As anger soars, Nigeria's Goodluck Jonathan promises to find kidnapped girls

The leader of the extremist group Boko Haram has threatened to sell the schoolgirls, who were abducted three weeks ago. President Jonathan now says he'll accept international help in trying to rescue them.

Gbemiga Olamikan/AP
Women attend a demonstration calling on the government to rescue the 275 kidnapped schoolgirls of government secondary school Chibok, in Abuja, Nigeria, April 30. Nigerian President Goodluck Jonathan broke his long silence Sunday, May 4, on the kidnapping, announcing three weeks after their abduction that he has asked for international help in locating them.

Nigerian President Goodluck Jonathan broke his long silence Sunday on the kidnapping of as many as 275 schoolgirls, announcing three weeks after their abduction that he has asked for international help in locating them.

His statements came in response to intense frustration at home, underscoring how the incident has become a rallying point for Nigerians angered by an ineffective response to the extremist group Boko Haram – and a subject of growing dismay internationally.  

Members of the shadowy Islamist group, dressed in Army fatigues, kidnapped the girls from their boarding school in northeastern Nigeria in April. Although a few dozen girls have escaped, most remain missing. Today, a figure claiming to be Abubakar Shekau, the leader of Boko Haram, issued more threats, releasing a statement that, "I abducted your girls. I will sell them in the market, by Allah," in a video procured by Agence France-Presse. 

President Jonathan's apparent inattention or unwillingness until now to deal with Boko Haram, whose insurgency reached the capital, Abuja, last month, has enraged Nigerians. Boko Haram has engaged in horrific slaughters in the past six months. But the plight of the large number of young teens, and the media coverage of their distraught parents   – not to mention the threats of their being sold off for marriage or worse across the border in Cameroon or Niger – has put the threat in a new light.

Jonathan is now trying to reassure his countrymen, vowing that "We promise that anywhere the girls are, we will surely get them out." He acknowledged today in a televised address that "It is a trying time for this country ... it is painful."

Over the weekend, US Secretary of State John Kerry called the kidnappings are an “unconscionable crime” and said that the US is prepared to help. The US has started to share intelligence with the Nigerian government and earlier this year agreed to help "stand up" or aid Nigerian special forces. 

Boko Haram, whose often obtuse philosophy is regarded as generally anti-Western and anti-modern (the name of the group means “Western education is sinful"), has been carrying out grisly hit-and-run attacks in villages, churches, mosques, and roadways throughout the northeast for at least five years, afterwards retreating across the border to Cameroon.

But this year, as many as 1,500 people have been killed since January alone, according to human rights organizations.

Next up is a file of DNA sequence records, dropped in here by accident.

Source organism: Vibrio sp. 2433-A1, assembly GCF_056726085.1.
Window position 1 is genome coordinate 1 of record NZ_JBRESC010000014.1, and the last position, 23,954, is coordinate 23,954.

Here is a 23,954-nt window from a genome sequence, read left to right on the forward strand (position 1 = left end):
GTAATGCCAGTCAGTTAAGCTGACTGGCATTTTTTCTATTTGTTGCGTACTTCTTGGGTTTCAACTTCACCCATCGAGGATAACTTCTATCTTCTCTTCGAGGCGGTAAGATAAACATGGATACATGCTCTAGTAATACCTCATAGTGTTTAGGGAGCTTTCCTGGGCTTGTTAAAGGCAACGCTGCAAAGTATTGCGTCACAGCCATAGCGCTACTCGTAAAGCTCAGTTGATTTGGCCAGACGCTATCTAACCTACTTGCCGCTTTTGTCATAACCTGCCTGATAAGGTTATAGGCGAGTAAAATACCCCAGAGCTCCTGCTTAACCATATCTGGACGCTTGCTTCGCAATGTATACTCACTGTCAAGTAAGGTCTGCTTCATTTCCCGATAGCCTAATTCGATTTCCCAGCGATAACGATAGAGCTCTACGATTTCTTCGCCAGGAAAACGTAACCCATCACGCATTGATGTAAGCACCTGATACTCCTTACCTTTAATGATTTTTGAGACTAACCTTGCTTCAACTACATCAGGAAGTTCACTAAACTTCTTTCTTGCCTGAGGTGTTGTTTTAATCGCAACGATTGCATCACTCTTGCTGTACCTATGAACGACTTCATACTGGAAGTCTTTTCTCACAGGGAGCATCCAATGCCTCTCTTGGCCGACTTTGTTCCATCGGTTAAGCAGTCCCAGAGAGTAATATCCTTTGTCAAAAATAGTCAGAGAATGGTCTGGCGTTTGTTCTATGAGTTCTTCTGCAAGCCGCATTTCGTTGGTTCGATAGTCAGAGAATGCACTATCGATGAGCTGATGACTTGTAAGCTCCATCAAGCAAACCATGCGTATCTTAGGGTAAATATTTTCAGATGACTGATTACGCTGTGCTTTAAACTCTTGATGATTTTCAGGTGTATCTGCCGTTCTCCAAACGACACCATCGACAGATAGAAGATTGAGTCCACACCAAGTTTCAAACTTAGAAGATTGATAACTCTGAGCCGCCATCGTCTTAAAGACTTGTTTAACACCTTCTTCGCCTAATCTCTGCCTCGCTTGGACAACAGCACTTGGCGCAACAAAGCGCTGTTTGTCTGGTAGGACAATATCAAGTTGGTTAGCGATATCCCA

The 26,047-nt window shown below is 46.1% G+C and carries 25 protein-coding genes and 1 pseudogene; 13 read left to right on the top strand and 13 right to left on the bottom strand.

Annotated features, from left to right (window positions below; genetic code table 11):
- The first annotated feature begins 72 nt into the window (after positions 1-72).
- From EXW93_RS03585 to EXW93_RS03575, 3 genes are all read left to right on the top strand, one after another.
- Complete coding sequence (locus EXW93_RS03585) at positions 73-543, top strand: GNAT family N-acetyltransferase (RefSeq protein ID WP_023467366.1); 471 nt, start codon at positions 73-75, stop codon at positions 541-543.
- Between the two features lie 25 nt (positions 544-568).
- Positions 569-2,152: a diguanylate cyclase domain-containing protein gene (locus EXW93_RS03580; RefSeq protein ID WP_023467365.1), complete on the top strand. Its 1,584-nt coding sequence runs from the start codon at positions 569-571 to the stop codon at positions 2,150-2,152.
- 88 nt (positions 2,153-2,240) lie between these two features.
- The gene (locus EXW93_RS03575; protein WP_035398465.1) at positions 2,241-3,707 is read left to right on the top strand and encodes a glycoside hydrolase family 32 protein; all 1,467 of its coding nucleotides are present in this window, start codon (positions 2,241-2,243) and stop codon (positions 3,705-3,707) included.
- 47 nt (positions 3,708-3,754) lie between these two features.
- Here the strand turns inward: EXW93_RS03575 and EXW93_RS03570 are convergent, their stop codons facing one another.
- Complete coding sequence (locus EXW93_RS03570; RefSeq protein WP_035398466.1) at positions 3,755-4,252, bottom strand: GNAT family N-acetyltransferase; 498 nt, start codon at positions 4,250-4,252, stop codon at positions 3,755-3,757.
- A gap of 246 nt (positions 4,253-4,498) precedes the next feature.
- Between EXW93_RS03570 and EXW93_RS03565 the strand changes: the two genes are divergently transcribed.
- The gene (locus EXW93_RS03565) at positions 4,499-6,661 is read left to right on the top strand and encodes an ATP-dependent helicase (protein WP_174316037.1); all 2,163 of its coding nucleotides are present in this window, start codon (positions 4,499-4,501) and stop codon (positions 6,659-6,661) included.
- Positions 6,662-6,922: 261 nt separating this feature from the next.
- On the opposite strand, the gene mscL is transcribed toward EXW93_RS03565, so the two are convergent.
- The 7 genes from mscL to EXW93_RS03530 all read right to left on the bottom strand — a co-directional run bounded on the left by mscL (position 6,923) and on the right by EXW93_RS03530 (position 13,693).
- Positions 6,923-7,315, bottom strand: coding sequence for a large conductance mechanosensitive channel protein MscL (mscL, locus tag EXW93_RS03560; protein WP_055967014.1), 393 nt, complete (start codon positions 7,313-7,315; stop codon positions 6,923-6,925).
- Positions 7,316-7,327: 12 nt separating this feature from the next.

The shock of two recent bombings in Abuja that killed 19 and 71 people on the eve of a World Economic Forum gathering was compounded by the military's inaccurate claim in the early days after the kidnapping that most of the girls had been freed. When local authorities disputed that claim, Army spokesman Chris Olukolade retracted his earlier assertion, further fueling public distress.

"Most of what we're getting from the northeast in terms of information is what the military public relations is putting out to the public," says Clement Nwankwo, the Abuja-based executive director of the Policy and Legal Advocacy Center. "From recent reports which showed they put out incorrect information about the return of the kidnapped schoolgirls, one wonders how much to rely on the information coming out of the military on the terrorism fight in Nigeria."

Boko Haram escalated its insurgency after Jonathan declared a state of emergency last May in three northeastern states. Army leaders insist they are winning the war, but a year later, Boko Haram has proven deadlier than ever. Its attacks often take place in remote villages with the apparent knowledge, but inaction, of local Army units.

While the emergency rule seemed at first to reduce the rate of attacks, "the limitations of this strategy have since been laid bare," says Roddy Barclay, a senior West Africa analyst for Control Risks, a London-based risk assessment firm.

The latest round of violence has prompted protests. At a march in Abuja last week, a former Nigerian cabinet member, Obiageli Ezekwesili, spoke out, saying that no country should tolerate such inaction.  "If this happened anywhere else in the world, more than 200 girls kidnapped and no information for more than two weeks, the country would be brought to a standstill," she said. 

 Last week, Nigerian Minister of Foreign Affairs Aminu Wali called for international cooperation to fight terrorism in an interview with Channels Television, a Nigerian TV station.

Secretary Kerry, speaking from Addis Ababa, Ethiopia, this weekend, said, "we will do everything possible to support the Nigerian government to return these young women to their homes and to hold the perpetrators to justice."

The US is already talking with Nigerian authorities, including "discussions on what we might do to help support their efforts to find and free these young women," said Marie Harf, a State Department spokesperson on May 1, without giving details.

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